OH MY GOSH, I can't believe I forgot to mention this.  It is a good thing you're still reading this, in fact.  But likely the #1 way people infect their machines is loading apps and utilities like Adobe Flash or Acrobat Reader.  People will google "Adobe Acrobat" and click on pretty much any link returned.  Something like "read Acrobat files" will catch their attention and they will download and install junkware.  When you need to load something from Adobe, start at adobe.com.  If you want something from Microsoft, go to microsoft.com.  DO NOT find your apps and utilities from sites like downloads.com or adobe-acrobat-reader.fixitup.com, got it?  Again, if there is any doubt, call us, we won't laugh at you until we hang up the phone.  One quick, free call may save you $50 or $100 to get your machine cleaned.

What is at stake?
I get this question ALL THE TIME.  Why do these hackers bother?  Answer:  Do-re-mi.  Money.  Green.

Many of these cons simply involve popping-up a screen saying the PC is infected and you need to enter your CC information to clean the virus.  And you'd be surprised at the number of people that fall for it.  And they don't charge your card $50 or whatever, they take all the information you enter and use it to create a counterfeit card which they then attempt to use for all sorts of fraudulent charges.

But that isn't the half of it!

I had a firm call me after a recent virus scare caused them to call their existing IT outfit to have a 2nd look.  Their existing IT people looked around and then gave them a thumbs-up (everything clean).

But days later, they received a call from their bank indicating someone had initiated a bank transfer for $75k (that is seventy-five thousand dollars!).  This outfit asked if I could come give a second opinion on whether any of the PC's were infected and, as it turned out, the very first PC at which I sat was, indeed, infected.  Not only that, but examining which ports were in use via a little utility called CPORTS indicated that someone was logged into the PC from elsewhere right at that moment.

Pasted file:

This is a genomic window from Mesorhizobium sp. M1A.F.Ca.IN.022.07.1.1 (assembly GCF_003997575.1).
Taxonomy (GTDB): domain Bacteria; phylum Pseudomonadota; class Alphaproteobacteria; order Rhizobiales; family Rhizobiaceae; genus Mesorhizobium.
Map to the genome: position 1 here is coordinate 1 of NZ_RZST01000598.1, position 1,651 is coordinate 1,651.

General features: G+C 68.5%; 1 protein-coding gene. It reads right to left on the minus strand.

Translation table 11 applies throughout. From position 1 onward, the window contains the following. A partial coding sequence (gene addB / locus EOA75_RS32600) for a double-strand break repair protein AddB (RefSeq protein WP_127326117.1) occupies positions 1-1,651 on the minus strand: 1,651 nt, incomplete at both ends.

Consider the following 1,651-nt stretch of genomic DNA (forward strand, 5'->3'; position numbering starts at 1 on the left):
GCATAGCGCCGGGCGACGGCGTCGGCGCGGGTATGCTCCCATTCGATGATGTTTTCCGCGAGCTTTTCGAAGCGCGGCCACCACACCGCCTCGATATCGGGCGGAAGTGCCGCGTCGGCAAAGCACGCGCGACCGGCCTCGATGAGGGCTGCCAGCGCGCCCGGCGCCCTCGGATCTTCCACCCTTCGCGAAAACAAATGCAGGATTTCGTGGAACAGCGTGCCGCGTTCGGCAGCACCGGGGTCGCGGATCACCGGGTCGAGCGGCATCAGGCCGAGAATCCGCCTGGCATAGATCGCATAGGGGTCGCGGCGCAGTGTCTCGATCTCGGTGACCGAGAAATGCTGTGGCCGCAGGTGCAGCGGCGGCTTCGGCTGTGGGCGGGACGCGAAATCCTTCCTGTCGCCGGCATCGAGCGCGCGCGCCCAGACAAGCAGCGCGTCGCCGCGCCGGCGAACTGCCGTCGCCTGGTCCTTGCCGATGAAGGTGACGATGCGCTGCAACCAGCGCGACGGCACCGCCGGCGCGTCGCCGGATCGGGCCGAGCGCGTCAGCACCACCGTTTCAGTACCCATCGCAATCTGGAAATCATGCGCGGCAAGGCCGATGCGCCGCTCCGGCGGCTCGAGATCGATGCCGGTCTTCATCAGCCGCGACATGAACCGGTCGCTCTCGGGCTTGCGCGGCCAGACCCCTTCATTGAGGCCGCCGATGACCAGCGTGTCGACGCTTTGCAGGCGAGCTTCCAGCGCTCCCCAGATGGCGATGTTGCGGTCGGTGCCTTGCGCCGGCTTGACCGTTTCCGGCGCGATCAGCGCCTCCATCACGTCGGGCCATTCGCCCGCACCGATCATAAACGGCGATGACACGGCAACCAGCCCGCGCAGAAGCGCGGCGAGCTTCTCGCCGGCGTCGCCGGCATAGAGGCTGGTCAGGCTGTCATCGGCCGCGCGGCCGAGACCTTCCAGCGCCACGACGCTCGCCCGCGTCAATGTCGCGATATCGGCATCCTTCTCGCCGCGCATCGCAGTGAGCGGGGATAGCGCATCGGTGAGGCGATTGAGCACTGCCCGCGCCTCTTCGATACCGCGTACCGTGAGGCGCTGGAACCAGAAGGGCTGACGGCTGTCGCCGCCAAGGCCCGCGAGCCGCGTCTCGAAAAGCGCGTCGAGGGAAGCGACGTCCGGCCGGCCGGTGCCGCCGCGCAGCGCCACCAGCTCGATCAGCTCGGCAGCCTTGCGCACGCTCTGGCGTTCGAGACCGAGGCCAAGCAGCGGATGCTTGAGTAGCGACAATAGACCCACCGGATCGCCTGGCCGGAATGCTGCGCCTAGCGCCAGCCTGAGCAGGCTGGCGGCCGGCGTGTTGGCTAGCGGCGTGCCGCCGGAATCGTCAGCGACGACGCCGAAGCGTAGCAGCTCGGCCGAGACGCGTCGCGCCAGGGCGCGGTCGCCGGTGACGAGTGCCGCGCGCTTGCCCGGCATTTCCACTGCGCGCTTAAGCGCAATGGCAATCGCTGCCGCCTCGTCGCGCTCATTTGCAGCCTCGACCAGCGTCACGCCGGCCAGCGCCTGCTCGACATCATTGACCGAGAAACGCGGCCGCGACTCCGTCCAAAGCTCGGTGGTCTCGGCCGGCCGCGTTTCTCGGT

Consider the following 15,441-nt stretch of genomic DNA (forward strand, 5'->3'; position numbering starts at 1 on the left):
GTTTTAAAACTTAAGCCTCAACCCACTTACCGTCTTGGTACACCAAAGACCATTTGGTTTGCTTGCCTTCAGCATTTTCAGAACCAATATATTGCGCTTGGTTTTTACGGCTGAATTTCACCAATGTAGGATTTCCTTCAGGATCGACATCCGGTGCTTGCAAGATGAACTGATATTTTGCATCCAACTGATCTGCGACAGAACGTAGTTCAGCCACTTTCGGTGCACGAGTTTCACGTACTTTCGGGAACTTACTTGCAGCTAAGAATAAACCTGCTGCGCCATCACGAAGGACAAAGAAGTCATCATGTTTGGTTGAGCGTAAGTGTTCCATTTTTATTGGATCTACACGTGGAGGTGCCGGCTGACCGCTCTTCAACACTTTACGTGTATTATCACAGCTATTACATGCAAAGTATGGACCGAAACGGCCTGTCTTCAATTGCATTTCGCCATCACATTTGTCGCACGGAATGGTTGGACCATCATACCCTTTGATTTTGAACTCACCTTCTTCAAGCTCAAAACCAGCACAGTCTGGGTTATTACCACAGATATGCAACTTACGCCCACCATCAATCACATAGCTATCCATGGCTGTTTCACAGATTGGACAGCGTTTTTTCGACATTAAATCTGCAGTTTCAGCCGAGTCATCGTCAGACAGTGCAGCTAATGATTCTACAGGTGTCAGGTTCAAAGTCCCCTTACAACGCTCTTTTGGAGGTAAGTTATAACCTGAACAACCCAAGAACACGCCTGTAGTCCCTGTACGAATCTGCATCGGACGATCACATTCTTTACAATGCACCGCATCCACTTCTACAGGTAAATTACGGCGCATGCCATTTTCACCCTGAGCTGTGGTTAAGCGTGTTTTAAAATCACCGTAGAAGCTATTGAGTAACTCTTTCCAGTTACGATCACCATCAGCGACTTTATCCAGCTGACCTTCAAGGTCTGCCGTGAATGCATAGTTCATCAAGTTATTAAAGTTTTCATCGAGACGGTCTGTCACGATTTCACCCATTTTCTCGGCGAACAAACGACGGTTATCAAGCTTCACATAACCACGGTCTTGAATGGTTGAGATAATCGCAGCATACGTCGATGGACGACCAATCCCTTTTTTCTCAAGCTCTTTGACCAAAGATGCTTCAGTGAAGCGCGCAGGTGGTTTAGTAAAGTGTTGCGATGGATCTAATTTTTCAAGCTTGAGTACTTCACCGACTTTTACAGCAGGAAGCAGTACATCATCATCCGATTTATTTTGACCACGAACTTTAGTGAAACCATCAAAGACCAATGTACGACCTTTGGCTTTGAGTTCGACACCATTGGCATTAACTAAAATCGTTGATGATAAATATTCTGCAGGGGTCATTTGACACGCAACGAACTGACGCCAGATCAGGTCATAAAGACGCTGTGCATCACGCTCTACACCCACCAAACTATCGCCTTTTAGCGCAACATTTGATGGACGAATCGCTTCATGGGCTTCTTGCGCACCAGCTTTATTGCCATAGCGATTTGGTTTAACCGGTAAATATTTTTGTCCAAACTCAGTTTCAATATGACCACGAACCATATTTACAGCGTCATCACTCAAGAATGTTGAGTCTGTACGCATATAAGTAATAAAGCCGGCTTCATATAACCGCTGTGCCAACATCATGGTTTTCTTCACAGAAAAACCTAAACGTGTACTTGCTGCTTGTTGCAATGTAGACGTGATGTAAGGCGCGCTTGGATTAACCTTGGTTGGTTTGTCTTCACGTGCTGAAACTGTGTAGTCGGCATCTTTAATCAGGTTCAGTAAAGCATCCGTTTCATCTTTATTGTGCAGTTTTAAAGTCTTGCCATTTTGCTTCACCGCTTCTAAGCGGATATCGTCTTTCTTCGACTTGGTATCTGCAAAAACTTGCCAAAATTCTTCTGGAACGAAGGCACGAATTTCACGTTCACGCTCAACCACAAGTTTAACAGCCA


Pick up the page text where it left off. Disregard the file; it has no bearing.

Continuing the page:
What to do next?
If you suspect your PC is infected, turn it off and bring it in.  Whatever you do, don't continue running an infected PC as possible back-doors allow others to access your files and look for documents that contain information about the location of your banking and investment accounts.


Recent Service Jobs
Some typical service jobs we perform...

8/30/2016: I'll be back to updating this section with new work soon.

3/15/2016: T.W. Purchased a new machine and had difficulty coping files from his old machine because permissions for some folders had been altered in such a way that they were inaccessible. Instead of wondering whether we were getting everything, I charged $99 to use a data recovery rig (which doesn't care about permissions) to copy the files.

3/14/2016: F.I. (Corporate): Swapped spinning hard drives in server with SSD drives, and moved data. $99. Machine boots and loads data in a snap, and the SSD drives are substantially more reliable than those spinners were. Client supplied his own SSD drives.

3/12/2016: R.S. (Corporate): Was told his network card in a workstation wasn't working. Had him meet me at the shop where I updated his BIOS and network card drivers and things returned to normal. $99.

3/10/2016: V.S.: Several year old notebook stopped booting, she brought it and a new notebook in for data transfer. $99, got all her files copied to her new machine. The new machine has a Seagate spinner in it, so I strongly encouraged replacing that with an SSD in the future. That Seagate isn't going to last the warranty, IMHO.